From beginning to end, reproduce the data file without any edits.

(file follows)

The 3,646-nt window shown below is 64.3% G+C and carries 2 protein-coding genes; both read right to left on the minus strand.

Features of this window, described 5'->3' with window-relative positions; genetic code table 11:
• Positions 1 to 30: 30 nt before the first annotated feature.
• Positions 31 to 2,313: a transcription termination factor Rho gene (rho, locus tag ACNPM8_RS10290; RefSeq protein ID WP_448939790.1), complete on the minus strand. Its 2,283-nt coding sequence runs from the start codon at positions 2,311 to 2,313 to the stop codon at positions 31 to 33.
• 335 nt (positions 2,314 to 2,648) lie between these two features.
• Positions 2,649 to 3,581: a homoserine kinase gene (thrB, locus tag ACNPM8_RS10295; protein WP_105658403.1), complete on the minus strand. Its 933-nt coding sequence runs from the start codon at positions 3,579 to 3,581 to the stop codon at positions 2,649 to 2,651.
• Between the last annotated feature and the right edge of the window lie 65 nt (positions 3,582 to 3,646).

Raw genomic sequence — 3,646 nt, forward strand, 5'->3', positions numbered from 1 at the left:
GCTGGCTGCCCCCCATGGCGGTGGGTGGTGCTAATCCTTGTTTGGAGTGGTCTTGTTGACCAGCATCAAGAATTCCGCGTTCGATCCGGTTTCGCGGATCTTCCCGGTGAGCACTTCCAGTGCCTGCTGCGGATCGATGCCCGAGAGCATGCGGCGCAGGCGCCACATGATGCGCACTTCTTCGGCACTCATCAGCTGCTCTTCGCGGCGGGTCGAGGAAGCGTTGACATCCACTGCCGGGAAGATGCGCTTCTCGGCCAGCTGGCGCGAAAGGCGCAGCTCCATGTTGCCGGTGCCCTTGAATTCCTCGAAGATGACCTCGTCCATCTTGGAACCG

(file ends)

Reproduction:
The 3,646-nt window shown below is 64.3% G+C and carries 2 protein-coding genes; both read right to left on the minus strand.

Features of this window, described 5'->3' with window-relative positions; genetic code table 11:
• Positions 1 to 30: 30 nt before the first annotated feature.
• Positions 31 to 2,313: a transcription termination factor Rho gene (rho, locus tag ACNPM8_RS10290; RefSeq protein ID WP_448939790.1), complete on the minus strand. Its 2,283-nt coding sequence runs from the start codon at positions 2,311 to 2,313 to the stop codon at positions 31 to 33.
• 335 nt (positions 2,314 to 2,648) lie between these two features.
• Positions 2,649 to 3,581: a homoserine kinase gene (thrB, locus tag ACNPM8_RS10295; protein WP_105658403.1), complete on the minus strand. Its 933-nt coding sequence runs from the start codon at positions 3,579 to 3,581 to the stop codon at positions 2,649 to 2,651.
• Between the last annotated feature and the right edge of the window lie 65 nt (positions 3,582 to 3,646).

Raw genomic sequence — 3,646 nt, forward strand, 5'->3', positions numbered from 1 at the left:
GCTGGCTGCCCCCCATGGCGGTGGGTGGTGCTAATCCTTGTTTGGAGTGGTCTTGTTGACCAGCATCAAGAATTCCGCGTTCGATCCGGTTTCGCGGATCTTCCCGGTGAGCACTTCCAGTGCCTGCTGCGGATCGATGCCCGAGAGCATGCGGCGCAGGCGCCACATGATGCGCACTTCTTCGGCACTCATCAGCTGCTCTTCGCGGCGGGTCGAGGAAGCGTTGACATCCACTGCCGGGAAGATGCGCTTCTCGGCCAGCTGGCGCGAAAGGCGCAGCTCCATGTTGCCGGTGCCCTTGAATTCCTCGAAGATGACCTCGTCCATCTTGGAACCG